A person’s disability changes the way that they interact with the world, and this is just as true in the workplace as it is in other areas of their life. Thankfully, the law requires employers to provide disabled workers with “reasonable accommodations” to allow them to pursue a career. What should you know about this requirement?
What accommodations might a worker need?
As the Equal Employment Opportunity Commission notes, providing disabled workers with equal opportunities sometimes requires employers to provide accommodations to disabled workers. An accommodation can include any adjustment that helps a disabled worker perform their work.
Because each person’s disability impacts their life and work in different ways, the accommodations they need can vary. Some forms that disability accommodations can take include:
- Providing a wheelchair user with a different desk than their coworkers to make their workspace more accessible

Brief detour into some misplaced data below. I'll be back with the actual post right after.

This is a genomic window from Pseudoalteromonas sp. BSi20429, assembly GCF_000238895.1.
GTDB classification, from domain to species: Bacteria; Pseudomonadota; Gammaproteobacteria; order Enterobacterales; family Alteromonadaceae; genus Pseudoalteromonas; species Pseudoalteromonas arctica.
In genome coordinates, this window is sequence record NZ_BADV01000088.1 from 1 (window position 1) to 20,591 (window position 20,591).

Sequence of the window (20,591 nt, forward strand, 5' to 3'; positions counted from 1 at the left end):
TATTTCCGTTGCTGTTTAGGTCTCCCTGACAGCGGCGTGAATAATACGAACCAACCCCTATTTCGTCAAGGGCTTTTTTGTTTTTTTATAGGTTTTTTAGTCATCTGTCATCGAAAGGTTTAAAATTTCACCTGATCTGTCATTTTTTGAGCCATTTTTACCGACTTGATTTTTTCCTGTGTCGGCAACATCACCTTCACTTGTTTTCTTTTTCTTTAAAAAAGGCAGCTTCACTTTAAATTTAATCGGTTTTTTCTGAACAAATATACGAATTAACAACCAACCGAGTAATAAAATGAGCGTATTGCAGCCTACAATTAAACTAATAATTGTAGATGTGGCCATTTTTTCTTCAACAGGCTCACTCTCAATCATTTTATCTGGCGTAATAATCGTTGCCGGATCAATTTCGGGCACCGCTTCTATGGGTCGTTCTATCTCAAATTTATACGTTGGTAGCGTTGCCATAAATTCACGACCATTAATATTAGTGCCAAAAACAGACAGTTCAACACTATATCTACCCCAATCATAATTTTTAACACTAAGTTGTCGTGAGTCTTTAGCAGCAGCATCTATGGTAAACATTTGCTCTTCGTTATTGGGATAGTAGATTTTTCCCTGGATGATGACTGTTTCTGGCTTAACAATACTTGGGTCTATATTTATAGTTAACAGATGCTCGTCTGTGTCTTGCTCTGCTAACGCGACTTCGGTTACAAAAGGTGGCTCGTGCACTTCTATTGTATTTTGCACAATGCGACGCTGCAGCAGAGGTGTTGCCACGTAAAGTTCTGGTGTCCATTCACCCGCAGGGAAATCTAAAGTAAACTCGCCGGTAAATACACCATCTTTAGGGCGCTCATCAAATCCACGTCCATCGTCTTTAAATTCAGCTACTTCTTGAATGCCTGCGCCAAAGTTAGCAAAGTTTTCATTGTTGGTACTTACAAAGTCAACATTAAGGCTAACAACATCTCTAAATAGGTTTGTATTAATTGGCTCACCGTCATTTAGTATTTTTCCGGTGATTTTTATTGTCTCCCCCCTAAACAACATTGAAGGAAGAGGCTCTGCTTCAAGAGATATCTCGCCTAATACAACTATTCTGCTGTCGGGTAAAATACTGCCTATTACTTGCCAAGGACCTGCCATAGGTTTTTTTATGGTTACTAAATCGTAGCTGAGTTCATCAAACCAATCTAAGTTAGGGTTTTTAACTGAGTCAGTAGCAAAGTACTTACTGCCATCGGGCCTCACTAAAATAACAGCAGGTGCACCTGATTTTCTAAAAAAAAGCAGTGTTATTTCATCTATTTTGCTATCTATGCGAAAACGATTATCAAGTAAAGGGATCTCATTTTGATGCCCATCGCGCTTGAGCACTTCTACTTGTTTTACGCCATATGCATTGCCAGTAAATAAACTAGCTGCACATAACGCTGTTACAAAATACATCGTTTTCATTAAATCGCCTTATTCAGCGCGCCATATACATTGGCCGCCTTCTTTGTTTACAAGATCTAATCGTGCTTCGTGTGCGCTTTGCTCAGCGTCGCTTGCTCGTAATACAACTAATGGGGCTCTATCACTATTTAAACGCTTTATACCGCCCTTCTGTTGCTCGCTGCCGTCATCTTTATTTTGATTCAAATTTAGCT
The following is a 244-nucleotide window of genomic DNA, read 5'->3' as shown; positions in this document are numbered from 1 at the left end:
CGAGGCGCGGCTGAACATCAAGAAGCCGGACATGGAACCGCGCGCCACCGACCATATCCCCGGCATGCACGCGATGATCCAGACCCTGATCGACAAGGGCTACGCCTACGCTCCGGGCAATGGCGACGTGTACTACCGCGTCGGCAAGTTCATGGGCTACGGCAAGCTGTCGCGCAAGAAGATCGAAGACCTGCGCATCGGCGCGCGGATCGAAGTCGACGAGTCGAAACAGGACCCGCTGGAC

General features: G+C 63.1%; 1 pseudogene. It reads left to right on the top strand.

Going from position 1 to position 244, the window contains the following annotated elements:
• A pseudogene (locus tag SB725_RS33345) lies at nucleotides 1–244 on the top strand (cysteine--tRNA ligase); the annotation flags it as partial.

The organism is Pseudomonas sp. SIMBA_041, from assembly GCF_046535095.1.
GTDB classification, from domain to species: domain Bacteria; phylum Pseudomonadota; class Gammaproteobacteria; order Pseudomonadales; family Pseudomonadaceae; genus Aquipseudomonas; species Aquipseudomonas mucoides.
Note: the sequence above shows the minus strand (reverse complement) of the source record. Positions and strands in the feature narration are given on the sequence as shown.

- Offering a flexible work schedule to accommodate medical appointments
- Reassigning a worker to a different position that is a better fit for their physical needs
- Providing deaf or hard of hearing people with an interpreter during meetings
- Allowing a worker to sit at their workstation when this might not otherwise be allowed
Can employers refuse to accommodate an employee’s needs?
The law requires employers to provide reasonable accommodations to their workers. However, they can refuse an accommodation that would create an undue hardship for the business because of cost, impact on a business’s operations or other factors. However, in many cases, employers may be able to reach a fair compromise that supports disabled employees’ needs.
If an employer refused to provide you with reasonable accommodations in the workplace, you may want to explore your legal options. A claim may help you protect your career and ensure that your needs are met.